Bible and archaeology news
On the Nineveh Plains in northern Iraq—just 30 miles northeast of Mosul—lies the town of al-Qosh. Many believe this to be the hometown of the Biblical prophet Nahum, whose writings predicted the fall of the Assyrian empire. Nahum’s tomb is enclosed within al-Qosh’s historic synagogue. While the prophet lived in the seventh century B.C.E., his legendary tomb dates to 1173 C.E. It became a popular Jewish pilgrimage destination—but is also revered by Christians and Muslims.
By around 1950, al-Qosh’s Jewish community had deserted the town due to hostility from the government. The remaining inhabitants—mostly Christian—did their best to protect the site, but decades of war, conflict, and lack of resources took their toll. The shrine fell into disrepair with part of its roof caving in, some walls crumbling, arches cracking, and columns tilting.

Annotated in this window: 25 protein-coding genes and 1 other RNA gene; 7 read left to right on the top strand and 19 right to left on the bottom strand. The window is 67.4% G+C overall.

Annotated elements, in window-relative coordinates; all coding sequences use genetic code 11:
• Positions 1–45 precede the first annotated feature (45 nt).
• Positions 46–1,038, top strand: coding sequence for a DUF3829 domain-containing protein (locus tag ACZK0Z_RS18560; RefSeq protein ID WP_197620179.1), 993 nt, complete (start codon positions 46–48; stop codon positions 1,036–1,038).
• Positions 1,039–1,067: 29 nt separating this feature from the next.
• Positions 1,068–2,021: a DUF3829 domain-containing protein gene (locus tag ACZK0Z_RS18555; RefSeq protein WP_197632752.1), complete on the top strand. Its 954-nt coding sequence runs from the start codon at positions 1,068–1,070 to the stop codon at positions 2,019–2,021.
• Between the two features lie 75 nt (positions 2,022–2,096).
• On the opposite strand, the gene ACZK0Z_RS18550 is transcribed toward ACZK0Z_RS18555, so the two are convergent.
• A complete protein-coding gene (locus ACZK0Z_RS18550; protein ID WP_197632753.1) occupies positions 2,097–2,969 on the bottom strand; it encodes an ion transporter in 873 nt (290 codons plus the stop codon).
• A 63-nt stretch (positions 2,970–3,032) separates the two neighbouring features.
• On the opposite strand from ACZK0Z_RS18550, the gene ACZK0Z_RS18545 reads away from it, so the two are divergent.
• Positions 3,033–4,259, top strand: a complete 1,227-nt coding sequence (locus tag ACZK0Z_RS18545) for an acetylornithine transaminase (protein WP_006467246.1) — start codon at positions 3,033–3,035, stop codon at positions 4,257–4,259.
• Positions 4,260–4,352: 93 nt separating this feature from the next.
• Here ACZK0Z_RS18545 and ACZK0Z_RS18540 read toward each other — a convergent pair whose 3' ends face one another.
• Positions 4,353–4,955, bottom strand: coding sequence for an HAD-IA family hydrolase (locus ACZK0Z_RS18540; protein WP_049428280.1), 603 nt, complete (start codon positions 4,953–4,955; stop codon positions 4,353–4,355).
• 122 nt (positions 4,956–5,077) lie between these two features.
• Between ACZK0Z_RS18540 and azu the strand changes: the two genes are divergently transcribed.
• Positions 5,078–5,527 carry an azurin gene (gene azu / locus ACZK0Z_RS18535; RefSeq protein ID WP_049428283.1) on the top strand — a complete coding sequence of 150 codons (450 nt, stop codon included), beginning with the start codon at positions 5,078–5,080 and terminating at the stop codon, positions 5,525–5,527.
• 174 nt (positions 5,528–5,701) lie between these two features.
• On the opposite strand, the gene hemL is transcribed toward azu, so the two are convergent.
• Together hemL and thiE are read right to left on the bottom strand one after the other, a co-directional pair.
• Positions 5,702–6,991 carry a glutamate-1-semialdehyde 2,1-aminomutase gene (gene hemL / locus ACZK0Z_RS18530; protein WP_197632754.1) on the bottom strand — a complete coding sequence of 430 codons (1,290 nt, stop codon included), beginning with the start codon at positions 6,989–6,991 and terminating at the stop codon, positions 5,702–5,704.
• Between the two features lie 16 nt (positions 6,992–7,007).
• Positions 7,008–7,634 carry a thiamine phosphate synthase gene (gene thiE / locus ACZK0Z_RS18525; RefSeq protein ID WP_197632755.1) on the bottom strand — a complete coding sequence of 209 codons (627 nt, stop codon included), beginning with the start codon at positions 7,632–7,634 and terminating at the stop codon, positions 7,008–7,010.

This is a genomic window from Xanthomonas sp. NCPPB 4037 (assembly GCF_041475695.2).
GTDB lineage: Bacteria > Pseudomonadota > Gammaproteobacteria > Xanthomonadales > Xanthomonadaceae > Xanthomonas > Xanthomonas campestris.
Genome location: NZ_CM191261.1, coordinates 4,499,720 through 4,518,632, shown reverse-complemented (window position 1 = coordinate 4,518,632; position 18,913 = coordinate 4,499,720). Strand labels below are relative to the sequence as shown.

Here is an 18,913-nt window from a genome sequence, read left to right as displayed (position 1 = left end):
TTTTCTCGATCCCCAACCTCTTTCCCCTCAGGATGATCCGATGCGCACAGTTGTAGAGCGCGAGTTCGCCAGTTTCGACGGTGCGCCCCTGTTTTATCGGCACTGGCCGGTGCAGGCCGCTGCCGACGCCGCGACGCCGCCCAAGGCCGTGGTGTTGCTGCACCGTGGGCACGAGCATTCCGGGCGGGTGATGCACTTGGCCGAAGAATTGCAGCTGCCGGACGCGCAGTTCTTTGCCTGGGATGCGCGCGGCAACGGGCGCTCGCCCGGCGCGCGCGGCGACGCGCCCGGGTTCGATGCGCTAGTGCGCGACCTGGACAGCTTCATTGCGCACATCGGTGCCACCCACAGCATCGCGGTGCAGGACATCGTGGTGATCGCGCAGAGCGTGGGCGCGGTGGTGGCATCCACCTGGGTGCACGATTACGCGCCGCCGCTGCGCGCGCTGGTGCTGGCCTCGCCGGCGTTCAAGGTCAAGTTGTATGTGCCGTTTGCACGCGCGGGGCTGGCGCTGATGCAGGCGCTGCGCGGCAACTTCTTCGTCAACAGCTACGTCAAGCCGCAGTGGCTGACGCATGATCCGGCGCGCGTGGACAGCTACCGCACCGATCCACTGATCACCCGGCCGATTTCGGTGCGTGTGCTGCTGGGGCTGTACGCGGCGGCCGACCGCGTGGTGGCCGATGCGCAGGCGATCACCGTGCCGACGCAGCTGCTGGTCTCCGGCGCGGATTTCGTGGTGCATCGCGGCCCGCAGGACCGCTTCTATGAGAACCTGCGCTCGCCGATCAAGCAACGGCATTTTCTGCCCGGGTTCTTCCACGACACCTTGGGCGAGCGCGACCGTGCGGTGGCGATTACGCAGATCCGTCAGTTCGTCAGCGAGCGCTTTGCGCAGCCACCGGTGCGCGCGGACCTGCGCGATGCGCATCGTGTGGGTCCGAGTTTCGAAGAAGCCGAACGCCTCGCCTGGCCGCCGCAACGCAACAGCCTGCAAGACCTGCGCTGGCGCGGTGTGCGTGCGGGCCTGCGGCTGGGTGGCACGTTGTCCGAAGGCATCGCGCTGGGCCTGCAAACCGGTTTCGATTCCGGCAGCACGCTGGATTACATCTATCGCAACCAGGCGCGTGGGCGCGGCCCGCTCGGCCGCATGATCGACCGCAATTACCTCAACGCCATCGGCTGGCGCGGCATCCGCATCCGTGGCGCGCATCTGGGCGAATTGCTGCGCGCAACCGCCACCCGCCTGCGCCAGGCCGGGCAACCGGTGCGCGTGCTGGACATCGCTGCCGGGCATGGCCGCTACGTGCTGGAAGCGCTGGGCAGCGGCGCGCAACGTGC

It was then—in 2017—that the Alliance for the Restoration of Cultural Heritage (ARCH) actively stepped in. Teaming up with the GEMA Art Group, a Czech company specializing in historic restorations, ARCH managed to stabilize the shrine and stop its deterioration. The community of al-Qosh welcomed the restoration efforts and hope that soon pilgrims will begin visiting the prophet’s tomb once again.
Minor Prophets in the Bible: Amos by John Ahn
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